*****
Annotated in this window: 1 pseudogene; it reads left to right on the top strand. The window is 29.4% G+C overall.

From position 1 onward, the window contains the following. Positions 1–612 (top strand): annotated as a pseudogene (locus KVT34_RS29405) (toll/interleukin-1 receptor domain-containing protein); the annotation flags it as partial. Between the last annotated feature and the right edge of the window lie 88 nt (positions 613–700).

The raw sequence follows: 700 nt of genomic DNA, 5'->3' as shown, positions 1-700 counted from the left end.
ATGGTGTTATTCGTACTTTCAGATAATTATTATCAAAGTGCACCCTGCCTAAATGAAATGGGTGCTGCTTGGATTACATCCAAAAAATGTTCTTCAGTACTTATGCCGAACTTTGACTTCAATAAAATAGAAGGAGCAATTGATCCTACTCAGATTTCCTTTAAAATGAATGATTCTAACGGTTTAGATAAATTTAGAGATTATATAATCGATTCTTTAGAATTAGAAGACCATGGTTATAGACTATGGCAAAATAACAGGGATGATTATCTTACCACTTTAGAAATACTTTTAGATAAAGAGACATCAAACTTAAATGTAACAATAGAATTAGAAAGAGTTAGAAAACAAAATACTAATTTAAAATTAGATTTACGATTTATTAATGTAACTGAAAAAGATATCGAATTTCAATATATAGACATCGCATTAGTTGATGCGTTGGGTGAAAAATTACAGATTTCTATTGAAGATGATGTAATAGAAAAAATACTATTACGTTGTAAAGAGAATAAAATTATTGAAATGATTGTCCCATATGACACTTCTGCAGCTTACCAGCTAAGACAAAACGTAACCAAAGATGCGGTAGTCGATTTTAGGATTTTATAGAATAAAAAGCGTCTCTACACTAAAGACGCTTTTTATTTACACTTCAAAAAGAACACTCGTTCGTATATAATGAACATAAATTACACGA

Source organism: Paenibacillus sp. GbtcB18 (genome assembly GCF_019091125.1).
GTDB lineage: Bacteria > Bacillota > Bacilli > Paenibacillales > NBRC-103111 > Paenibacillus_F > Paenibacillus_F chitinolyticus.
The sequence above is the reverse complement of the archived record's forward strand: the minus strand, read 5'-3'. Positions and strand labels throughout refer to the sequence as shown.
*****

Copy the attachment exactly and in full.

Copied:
Annotated in this window: 1 pseudogene; it reads left to right on the top strand. The window is 29.4% G+C overall.

From position 1 onward, the window contains the following. Positions 1–612 (top strand): annotated as a pseudogene (locus KVT34_RS29405) (toll/interleukin-1 receptor domain-containing protein); the annotation flags it as partial. Between the last annotated feature and the right edge of the window lie 88 nt (positions 613–700).

The raw sequence follows: 700 nt of genomic DNA, 5'->3' as shown, positions 1-700 counted from the left end.
ATGGTGTTATTCGTACTTTCAGATAATTATTATCAAAGTGCACCCTGCCTAAATGAAATGGGTGCTGCTTGGATTACATCCAAAAAATGTTCTTCAGTACTTATGCCGAACTTTGACTTCAATAAAATAGAAGGAGCAATTGATCCTACTCAGATTTCCTTTAAAATGAATGATTCTAACGGTTTAGATAAATTTAGAGATTATATAATCGATTCTTTAGAATTAGAAGACCATGGTTATAGACTATGGCAAAATAACAGGGATGATTATCTTACCACTTTAGAAATACTTTTAGATAAAGAGACATCAAACTTAAATGTAACAATAGAATTAGAAAGAGTTAGAAAACAAAATACTAATTTAAAATTAGATTTACGATTTATTAATGTAACTGAAAAAGATATCGAATTTCAATATATAGACATCGCATTAGTTGATGCGTTGGGTGAAAAATTACAGATTTCTATTGAAGATGATGTAATAGAAAAAATACTATTACGTTGTAAAGAGAATAAAATTATTGAAATGATTGTCCCATATGACACTTCTGCAGCTTACCAGCTAAGACAAAACGTAACCAAAGATGCGGTAGTCGATTTTAGGATTTTATAGAATAAAAAGCGTCTCTACACTAAAGACGCTTTTTATTTACACTTCAAAAAGAACACTCGTTCGTATATAATGAACATAAATTACACGA

Source organism: Paenibacillus sp. GbtcB18 (genome assembly GCF_019091125.1).
GTDB lineage: Bacteria > Bacillota > Bacilli > Paenibacillales > NBRC-103111 > Paenibacillus_F > Paenibacillus_F chitinolyticus.
The sequence above is the reverse complement of the archived record's forward strand: the minus strand, read 5'-3'. Positions and strand labels throughout refer to the sequence as shown.